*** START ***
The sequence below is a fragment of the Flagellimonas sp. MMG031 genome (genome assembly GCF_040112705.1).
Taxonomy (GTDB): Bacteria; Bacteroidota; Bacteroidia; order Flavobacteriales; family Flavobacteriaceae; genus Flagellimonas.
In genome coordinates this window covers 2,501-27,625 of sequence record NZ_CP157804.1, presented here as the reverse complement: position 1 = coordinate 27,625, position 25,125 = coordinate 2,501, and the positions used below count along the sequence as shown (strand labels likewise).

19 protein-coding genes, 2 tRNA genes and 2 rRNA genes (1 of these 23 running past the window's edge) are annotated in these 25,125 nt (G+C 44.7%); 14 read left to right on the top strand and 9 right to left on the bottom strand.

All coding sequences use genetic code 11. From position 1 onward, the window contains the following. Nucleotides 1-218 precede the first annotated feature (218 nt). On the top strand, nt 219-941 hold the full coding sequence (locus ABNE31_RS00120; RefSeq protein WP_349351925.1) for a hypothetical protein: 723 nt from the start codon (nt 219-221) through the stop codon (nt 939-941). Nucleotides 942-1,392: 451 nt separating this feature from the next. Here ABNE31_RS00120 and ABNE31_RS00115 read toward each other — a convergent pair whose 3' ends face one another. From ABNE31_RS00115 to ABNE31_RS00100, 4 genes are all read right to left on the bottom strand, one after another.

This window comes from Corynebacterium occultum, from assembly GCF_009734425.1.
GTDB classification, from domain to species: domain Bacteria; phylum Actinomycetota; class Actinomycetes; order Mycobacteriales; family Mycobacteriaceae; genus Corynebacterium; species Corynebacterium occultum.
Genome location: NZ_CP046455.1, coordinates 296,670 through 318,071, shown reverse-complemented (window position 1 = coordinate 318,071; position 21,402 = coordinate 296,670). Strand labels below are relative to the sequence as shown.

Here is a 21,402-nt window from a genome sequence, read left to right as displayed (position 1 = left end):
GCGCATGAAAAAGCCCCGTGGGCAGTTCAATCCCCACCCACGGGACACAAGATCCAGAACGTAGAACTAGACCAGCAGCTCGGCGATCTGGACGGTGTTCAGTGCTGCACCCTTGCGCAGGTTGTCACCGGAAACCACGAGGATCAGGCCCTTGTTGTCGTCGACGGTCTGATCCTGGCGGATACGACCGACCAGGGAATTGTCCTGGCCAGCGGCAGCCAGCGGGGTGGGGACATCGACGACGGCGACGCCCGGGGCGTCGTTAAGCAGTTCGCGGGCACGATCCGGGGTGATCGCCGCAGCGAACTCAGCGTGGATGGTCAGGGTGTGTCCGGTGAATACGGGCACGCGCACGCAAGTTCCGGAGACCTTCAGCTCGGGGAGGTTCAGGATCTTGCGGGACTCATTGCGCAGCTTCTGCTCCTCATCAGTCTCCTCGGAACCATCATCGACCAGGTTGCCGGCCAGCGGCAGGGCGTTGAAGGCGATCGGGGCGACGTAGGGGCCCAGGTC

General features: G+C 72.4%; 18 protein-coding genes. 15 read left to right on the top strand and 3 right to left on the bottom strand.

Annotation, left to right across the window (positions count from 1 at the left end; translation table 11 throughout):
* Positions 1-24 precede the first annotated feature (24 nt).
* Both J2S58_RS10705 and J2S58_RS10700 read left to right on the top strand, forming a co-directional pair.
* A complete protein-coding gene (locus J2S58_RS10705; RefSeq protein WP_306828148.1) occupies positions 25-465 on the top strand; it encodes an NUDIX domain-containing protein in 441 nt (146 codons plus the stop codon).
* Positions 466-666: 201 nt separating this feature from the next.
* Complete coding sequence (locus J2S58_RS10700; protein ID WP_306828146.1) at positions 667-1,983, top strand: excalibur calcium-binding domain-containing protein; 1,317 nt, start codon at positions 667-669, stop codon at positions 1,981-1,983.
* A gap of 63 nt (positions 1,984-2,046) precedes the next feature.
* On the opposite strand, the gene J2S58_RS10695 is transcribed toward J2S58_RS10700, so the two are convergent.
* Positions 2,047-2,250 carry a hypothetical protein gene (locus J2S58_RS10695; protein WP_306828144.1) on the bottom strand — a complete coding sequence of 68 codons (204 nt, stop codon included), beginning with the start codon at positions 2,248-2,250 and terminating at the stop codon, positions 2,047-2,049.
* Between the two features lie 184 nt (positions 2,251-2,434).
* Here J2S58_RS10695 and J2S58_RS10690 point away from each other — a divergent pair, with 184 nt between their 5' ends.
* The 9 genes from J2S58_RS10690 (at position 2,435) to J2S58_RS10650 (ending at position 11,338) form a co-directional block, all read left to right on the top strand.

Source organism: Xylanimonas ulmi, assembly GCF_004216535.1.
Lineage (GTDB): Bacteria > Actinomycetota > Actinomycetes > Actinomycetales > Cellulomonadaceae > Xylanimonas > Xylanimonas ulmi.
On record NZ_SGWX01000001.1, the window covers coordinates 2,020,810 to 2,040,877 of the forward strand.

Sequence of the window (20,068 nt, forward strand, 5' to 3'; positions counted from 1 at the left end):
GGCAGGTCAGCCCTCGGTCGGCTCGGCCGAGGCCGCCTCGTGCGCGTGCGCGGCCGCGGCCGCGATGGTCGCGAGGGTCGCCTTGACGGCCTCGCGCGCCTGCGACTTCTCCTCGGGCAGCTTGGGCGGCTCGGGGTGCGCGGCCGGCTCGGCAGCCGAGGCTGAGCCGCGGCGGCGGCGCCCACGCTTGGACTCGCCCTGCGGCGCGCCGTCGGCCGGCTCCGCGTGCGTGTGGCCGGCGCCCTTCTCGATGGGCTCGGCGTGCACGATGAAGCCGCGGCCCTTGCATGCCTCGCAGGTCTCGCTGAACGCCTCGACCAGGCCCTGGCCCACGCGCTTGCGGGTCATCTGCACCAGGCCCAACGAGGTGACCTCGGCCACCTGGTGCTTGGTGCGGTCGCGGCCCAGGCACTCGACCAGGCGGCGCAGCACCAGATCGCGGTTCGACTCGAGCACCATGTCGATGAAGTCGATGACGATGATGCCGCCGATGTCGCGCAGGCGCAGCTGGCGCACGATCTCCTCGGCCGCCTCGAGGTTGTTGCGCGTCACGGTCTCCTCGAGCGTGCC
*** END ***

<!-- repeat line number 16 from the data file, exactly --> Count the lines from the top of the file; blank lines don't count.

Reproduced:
* Positions 466-666: 201 nt separating this feature from the next.